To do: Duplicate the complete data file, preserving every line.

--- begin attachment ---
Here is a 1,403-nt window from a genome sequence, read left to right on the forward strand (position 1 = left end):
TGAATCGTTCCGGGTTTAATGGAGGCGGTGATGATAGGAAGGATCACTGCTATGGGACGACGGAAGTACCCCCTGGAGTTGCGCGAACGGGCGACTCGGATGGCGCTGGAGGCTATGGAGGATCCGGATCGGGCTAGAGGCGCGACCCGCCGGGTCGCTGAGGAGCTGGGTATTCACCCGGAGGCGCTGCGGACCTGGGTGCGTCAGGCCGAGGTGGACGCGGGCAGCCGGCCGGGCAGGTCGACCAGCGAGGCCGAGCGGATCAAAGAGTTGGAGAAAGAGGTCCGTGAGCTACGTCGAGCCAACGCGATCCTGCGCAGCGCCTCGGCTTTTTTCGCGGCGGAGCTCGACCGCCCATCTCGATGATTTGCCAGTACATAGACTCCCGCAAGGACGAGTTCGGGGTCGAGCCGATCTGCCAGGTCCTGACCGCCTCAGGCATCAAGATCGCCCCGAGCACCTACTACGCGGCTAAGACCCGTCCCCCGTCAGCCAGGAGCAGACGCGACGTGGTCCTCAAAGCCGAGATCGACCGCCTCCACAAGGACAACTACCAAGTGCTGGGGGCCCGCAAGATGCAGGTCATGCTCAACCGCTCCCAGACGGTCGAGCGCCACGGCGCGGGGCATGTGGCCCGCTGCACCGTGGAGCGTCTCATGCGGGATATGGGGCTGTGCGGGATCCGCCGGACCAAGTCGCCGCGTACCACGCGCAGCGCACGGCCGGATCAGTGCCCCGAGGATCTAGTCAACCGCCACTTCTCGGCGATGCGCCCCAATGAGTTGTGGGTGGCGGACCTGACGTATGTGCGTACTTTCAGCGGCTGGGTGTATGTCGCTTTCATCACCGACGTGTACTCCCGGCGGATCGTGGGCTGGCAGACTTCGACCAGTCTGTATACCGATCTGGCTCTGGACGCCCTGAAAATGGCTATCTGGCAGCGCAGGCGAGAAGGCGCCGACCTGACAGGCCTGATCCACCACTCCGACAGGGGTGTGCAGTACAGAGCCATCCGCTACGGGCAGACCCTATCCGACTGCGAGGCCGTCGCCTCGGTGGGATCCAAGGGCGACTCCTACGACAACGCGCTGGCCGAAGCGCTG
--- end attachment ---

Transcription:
Here is a 1,403-nt window from a genome sequence, read left to right on the forward strand (position 1 = left end):
TGAATCGTTCCGGGTTTAATGGAGGCGGTGATGATAGGAAGGATCACTGCTATGGGACGACGGAAGTACCCCCTGGAGTTGCGCGAACGGGCGACTCGGATGGCGCTGGAGGCTATGGAGGATCCGGATCGGGCTAGAGGCGCGACCCGCCGGGTCGCTGAGGAGCTGGGTATTCACCCGGAGGCGCTGCGGACCTGGGTGCGTCAGGCCGAGGTGGACGCGGGCAGCCGGCCGGGCAGGTCGACCAGCGAGGCCGAGCGGATCAAAGAGTTGGAGAAAGAGGTCCGTGAGCTACGTCGAGCCAACGCGATCCTGCGCAGCGCCTCGGCTTTTTTCGCGGCGGAGCTCGACCGCCCATCTCGATGATTTGCCAGTACATAGACTCCCGCAAGGACGAGTTCGGGGTCGAGCCGATCTGCCAGGTCCTGACCGCCTCAGGCATCAAGATCGCCCCGAGCACCTACTACGCGGCTAAGACCCGTCCCCCGTCAGCCAGGAGCAGACGCGACGTGGTCCTCAAAGCCGAGATCGACCGCCTCCACAAGGACAACTACCAAGTGCTGGGGGCCCGCAAGATGCAGGTCATGCTCAACCGCTCCCAGACGGTCGAGCGCCACGGCGCGGGGCATGTGGCCCGCTGCACCGTGGAGCGTCTCATGCGGGATATGGGGCTGTGCGGGATCCGCCGGACCAAGTCGCCGCGTACCACGCGCAGCGCACGGCCGGATCAGTGCCCCGAGGATCTAGTCAACCGCCACTTCTCGGCGATGCGCCCCAATGAGTTGTGGGTGGCGGACCTGACGTATGTGCGTACTTTCAGCGGCTGGGTGTATGTCGCTTTCATCACCGACGTGTACTCCCGGCGGATCGTGGGCTGGCAGACTTCGACCAGTCTGTATACCGATCTGGCTCTGGACGCCCTGAAAATGGCTATCTGGCAGCGCAGGCGAGAAGGCGCCGACCTGACAGGCCTGATCCACCACTCCGACAGGGGTGTGCAGTACAGAGCCATCCGCTACGGGCAGACCCTATCCGACTGCGAGGCCGTCGCCTCGGTGGGATCCAAGGGCGACTCCTACGACAACGCGCTGGCCGAAGCGCTG